weekly cypher

The Weekly Cypher: The Good and the Bad of Facial Recognition

The Weekly Cypher is specially curated to keep you up-to-date on the latest in cybersecurity, biometrics, and related news and innovations. Here are a few of the headlines you might have missed this week.

West Virginia to introduce mobile phone voting for midterm elections | CNNtech

West Virginians serving overseas will be the first in the country to cast federal election ballots using a smartphone app, developed by Voatz. Anyone using the app will need to register by taking a photo of their ID as well as take a selfie video of their face. Voatz says their facial recognition software will ensure the photo and the video show the same person. [Read More]

Hackers could use facial recognition AI to sway political campaigns | CBS News

U.S. intelligence officials have warned that the upcoming midterm elections are under threat, but there may be more concerns down the road as technology becomes even more sophisticated. CNET senior producer Dan Patterson, who is covering the Black Hat USA hacker convention in Las Vegas, says artificial intelligence (AI) could soon play a role in infiltrating computers and common software used by consumers. That means it might also be used to sway politics and those running for office — just by using a computer user’s face. [Read More]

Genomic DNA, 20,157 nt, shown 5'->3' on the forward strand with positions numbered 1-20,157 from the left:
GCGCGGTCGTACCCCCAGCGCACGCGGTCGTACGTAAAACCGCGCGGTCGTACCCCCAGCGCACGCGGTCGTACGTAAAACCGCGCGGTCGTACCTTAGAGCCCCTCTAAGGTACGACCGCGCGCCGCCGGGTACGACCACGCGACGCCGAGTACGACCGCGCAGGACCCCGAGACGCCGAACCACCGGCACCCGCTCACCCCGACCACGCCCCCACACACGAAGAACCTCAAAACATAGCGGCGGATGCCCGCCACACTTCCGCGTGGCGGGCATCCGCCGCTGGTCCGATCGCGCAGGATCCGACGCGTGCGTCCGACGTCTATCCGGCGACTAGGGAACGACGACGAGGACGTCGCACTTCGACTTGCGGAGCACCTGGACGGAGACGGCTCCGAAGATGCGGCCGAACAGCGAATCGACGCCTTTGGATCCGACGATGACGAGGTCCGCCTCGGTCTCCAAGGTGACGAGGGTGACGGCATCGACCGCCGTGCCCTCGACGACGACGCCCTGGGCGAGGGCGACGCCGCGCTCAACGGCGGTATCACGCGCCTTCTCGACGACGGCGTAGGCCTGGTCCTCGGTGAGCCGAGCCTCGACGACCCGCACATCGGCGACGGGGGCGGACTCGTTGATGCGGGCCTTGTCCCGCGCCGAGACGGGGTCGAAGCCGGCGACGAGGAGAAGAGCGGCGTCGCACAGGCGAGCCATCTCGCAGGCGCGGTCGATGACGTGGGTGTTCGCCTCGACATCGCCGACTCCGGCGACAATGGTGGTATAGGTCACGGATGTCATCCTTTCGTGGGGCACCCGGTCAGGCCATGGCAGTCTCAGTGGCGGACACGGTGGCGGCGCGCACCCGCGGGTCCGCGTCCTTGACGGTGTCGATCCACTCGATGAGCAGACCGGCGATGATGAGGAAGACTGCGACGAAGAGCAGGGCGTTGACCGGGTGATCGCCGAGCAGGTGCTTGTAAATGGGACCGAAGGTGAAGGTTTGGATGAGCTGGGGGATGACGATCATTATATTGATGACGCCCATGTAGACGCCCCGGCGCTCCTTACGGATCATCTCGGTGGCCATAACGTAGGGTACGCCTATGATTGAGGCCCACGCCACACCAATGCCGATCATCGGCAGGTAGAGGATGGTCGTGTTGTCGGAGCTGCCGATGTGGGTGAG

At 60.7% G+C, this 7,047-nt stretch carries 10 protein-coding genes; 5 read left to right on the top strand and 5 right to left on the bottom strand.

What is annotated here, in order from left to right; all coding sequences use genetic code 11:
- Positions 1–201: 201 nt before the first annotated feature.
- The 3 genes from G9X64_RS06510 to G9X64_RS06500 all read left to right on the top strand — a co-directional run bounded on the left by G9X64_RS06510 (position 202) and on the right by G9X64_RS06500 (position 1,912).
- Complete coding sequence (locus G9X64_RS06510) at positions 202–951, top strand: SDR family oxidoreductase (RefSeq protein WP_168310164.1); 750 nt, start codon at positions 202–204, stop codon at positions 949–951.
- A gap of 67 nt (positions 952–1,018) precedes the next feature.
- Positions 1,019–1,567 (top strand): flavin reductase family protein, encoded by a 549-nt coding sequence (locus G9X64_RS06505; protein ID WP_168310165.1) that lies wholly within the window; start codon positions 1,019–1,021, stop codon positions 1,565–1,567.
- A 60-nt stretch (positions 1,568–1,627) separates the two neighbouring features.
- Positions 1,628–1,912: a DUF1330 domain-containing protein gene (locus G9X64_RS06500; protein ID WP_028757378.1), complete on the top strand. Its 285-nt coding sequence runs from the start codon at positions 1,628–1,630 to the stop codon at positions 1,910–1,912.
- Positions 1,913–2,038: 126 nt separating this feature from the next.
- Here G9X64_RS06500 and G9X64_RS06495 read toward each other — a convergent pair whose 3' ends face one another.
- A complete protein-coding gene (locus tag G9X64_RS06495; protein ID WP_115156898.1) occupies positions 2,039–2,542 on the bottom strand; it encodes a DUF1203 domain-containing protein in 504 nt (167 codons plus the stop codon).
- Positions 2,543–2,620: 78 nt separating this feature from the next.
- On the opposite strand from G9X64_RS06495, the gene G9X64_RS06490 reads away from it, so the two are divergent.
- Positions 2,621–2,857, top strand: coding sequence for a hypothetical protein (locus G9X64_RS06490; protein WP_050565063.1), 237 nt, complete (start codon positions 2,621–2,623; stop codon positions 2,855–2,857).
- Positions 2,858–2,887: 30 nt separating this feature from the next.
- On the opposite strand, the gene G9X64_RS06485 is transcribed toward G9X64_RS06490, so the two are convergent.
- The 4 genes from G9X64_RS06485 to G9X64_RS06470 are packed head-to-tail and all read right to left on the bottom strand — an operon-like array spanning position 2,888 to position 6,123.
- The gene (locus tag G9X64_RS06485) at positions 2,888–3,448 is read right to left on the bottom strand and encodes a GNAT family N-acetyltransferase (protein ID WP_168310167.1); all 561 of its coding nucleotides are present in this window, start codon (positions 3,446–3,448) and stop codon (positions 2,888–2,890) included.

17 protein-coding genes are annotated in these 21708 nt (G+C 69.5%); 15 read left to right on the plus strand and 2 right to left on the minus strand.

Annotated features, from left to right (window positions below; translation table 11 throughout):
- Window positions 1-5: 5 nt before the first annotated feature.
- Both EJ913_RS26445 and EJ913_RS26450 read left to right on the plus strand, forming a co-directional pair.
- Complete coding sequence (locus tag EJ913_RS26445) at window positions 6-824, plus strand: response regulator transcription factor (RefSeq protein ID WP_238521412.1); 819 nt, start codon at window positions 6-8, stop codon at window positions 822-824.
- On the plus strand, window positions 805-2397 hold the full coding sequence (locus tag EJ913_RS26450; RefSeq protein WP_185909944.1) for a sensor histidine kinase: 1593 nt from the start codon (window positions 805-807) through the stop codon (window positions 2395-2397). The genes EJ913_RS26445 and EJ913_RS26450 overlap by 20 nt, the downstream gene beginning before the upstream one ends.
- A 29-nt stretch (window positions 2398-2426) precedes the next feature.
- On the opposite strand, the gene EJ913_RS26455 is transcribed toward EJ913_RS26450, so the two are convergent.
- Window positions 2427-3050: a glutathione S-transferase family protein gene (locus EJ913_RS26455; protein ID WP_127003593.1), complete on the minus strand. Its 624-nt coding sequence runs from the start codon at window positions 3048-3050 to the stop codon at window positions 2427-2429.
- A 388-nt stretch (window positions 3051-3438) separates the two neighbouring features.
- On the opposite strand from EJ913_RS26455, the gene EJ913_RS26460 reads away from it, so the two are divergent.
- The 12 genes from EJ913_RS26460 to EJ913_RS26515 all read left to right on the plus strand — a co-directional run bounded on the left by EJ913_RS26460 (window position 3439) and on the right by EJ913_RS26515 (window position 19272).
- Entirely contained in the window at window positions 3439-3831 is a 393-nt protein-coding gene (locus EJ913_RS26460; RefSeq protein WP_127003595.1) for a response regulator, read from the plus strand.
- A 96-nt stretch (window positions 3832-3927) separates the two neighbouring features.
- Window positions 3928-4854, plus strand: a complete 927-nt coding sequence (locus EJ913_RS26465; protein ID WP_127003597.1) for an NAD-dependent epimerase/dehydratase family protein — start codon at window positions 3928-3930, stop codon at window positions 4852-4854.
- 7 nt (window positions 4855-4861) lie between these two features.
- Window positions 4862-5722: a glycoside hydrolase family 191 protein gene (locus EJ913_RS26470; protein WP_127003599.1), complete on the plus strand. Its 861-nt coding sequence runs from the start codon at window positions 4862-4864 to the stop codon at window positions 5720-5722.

An Airline Scans Your Face. You Take Off. But Few Rules Govern Where Your Data Goes | NYTimes

The program makes boarding an international flight a breeze: Passengers step up to the gate, get their photo taken and proceed onto the plane. There is no paper ticket or airline app. Thanks to facial recognition technology, their face becomes their boarding pass. “I would find it super convenient if I could use my face at the gate,” said Jonathan Frankle, an artificial intelligence researcher at M.I.T. studying facial recognition technology. But “the concern is, what else could that data be used for?” [Read More]

NEC unveils facial recognition system for 2020 Tokyo Olympics | The Verge

NEC has announced that it will provide a large-scale facial recognition system for the 2020 Summer Olympic and Paralympic Games in Tokyo. The system will be used to identify over 300,000 people at the games, including athletes, volunteers, media, and other staff. It’s the first time that facial recognition technology will be used for this purpose at an Olympic Games. NEC’s system is built around an AI engine called NeoFace, which is part of the company’s overarching Bio-IDiom line of biometric authentication technology. [Read More]

California airport to use facial recognition on international flights | Security InfoWatch

Mineta San Jose International Airport demonstrated a facial recognition system Monday that will make it the first West Coast airport to launch, for all international flights, a technology that officials said has already slashed the processing time for travelers. Facial recognition uses a digital image or a video capture to verify or identify a person. The airport launched the facial biometrics system in June for all arriving international passengers. Starting this fall, it also will be used for all departing international travelers, officials said. [Read More]

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